• This is a partial transcript from "Your World with Neil Cavuto," April 28, 2005, that was edited for clarity.

    NEIL CAVUTO, HOST: According to the Associated Press, sales of hybrid vehicles (search) were up 81 percent in 2004. And thanks to higher gas prices, my next guest continues to see the same kind of demand. AutoNation, America's largest retailer on both new and used cars, rose 11 percent in its first-quarter profits.

    With us now from Fort Lauderdale, the Mike Jackson. Mike is AutoNation's chairman and CEO

    Mike, good to have you back.

    MIKE JACKSON, CHAIRMAN & CEO, AUTONATION: Neil, pleasure to join this afternoon.

    CAVUTO: I'm always curious, Mike. I always hear this talk about SUVs, not nearly as popular now. They sit on lots a little longer, unless they're either the hybrid type or the not-so-gas-guzzling type. What is it?

    JACKSON: Well, I'm a little bit of a contrarian on the whole fuel consumption issue, Neil.

    If I look at last year's figure, the average consumption of all the vehicles sold in America went down by half-a-mile per gallon. And Americans per vehicle actually drove more last year. And I think fuel prices are still adjusted for inflation nowhere near the peaks of the '70s and '80s. That would take $3 a gallon. And as a percent of household income, they are much lower.

    I think large SUVs are a combination of product issues. Namely, consumers have a new choice with these crossover vehicles that are based on car platforms, which are much smoother and quieter. And, most importantly, the large SUVs, particularly for General Motors (search), are at the end of their life cycle. They're in the sixth year of production.

    So, if you go to another segment -- let's take cars -- large cars are booming. They're up 40 percent, driven by a vehicle like the 300C. And people are screaming for the Hemi engine all day long and nobody is talking about fuel prices...

    CAVUTO: Yes, but, Mike, you know, you're in the business, obviously. You're not going to say it's lousy. So, I'm not meaning to disparage that.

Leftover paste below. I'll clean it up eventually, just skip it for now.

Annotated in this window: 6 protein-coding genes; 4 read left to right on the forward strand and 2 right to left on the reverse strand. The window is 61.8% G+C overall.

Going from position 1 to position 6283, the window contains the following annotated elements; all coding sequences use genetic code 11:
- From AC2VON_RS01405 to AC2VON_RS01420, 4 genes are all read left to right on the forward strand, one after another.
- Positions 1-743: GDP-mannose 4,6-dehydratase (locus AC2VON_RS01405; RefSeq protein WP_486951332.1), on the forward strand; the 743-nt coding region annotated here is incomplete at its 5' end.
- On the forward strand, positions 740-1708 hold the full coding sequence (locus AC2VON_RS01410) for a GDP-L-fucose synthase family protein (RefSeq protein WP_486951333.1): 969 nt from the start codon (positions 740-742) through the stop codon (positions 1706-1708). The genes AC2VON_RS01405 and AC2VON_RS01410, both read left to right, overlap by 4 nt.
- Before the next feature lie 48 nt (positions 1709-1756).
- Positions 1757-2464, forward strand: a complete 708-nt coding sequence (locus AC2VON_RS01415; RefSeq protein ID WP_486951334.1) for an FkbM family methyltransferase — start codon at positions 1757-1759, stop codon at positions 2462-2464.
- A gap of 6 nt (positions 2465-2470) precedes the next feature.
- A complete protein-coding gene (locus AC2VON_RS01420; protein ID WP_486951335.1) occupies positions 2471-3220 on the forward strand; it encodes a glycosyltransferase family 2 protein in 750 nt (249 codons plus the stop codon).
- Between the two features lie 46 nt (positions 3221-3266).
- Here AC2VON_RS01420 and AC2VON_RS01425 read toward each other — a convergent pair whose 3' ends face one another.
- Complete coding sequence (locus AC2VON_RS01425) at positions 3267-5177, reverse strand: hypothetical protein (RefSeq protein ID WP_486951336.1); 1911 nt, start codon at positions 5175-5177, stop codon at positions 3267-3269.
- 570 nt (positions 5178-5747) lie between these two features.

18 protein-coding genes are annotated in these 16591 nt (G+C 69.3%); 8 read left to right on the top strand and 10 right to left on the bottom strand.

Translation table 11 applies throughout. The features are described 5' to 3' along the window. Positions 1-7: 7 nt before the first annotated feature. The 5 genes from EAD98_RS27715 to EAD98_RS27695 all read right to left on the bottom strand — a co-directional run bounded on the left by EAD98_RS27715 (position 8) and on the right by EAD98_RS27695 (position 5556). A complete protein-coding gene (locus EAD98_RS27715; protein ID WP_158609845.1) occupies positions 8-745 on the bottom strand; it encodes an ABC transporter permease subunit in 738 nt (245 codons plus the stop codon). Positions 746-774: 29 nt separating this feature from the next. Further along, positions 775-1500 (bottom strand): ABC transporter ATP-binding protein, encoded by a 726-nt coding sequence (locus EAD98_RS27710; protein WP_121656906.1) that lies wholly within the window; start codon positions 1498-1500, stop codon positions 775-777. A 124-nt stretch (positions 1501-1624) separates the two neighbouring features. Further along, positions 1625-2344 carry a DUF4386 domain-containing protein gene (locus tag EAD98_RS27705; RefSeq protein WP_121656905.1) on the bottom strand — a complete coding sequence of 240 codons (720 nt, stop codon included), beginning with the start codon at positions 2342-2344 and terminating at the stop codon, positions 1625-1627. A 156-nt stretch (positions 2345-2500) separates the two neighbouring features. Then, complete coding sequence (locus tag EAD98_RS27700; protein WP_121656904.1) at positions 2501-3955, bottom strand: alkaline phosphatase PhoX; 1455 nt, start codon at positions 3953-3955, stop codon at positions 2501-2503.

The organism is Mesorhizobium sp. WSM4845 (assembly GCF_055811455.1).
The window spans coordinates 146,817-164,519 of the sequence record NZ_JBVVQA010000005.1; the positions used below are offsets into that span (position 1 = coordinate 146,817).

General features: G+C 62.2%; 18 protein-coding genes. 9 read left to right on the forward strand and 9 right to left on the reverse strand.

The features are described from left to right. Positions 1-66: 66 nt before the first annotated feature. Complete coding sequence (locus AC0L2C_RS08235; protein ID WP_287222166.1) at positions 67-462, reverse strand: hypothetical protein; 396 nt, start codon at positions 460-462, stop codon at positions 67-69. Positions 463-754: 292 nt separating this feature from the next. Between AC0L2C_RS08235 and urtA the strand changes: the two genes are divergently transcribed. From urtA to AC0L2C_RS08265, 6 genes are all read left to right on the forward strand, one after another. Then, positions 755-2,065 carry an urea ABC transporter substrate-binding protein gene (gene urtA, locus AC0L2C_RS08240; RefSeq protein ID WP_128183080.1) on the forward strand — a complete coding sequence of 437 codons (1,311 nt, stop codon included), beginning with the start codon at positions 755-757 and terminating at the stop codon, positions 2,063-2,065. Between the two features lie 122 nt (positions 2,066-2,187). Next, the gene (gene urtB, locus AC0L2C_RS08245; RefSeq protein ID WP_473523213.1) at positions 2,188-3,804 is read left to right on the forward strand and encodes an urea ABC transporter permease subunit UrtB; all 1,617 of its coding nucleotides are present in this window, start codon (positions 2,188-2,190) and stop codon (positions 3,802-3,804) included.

But I guess what I'm curious is, what is hot in this environment right now?

    JACKSON: Well, you mentioned hybrids. And there's no question that hybrids are hot.

    The segment went from 80,000, from almost nothing to 80,000 last year. And the outlook is, there will be another dramatic increase this year. And I think, in the next three to four years, hybrid sales will increase to 400,000 to 500,000 units.

    However, it's not driven by the economics of fuel efficiency. It's more a social responsibility issue, because these vehicles are super clean, as well as fuel efficient.

    CAVUTO: All right.

    JACKSON: And the segment didn't really boom until they were able to engineer out the big compromises that were in the original vehicles, namely size and performance.

    And if you look at consumers who are buying these vehicles, they are highly educated, high income. They're making a social statement. And so I think the hybrid segment can grow to 400,000, 500,000 units.

    CAVUTO: OK.

    JACKSON: To go beyond that, the economic equation would have to work. Namely, the premium for the technology vs. the cost of fuel would have to change. And we're not there yet, not at the price of fuel today.

    CAVUTO: All right.

    Mike Jackson, AutoNation chairman and CEO, he's just the more conservatively dressed Michael Jackson, if you ever get confused.

    Michael, good to have you. Thank you very much.

    JACKSON: Thank you, Neil. I appreciate that.

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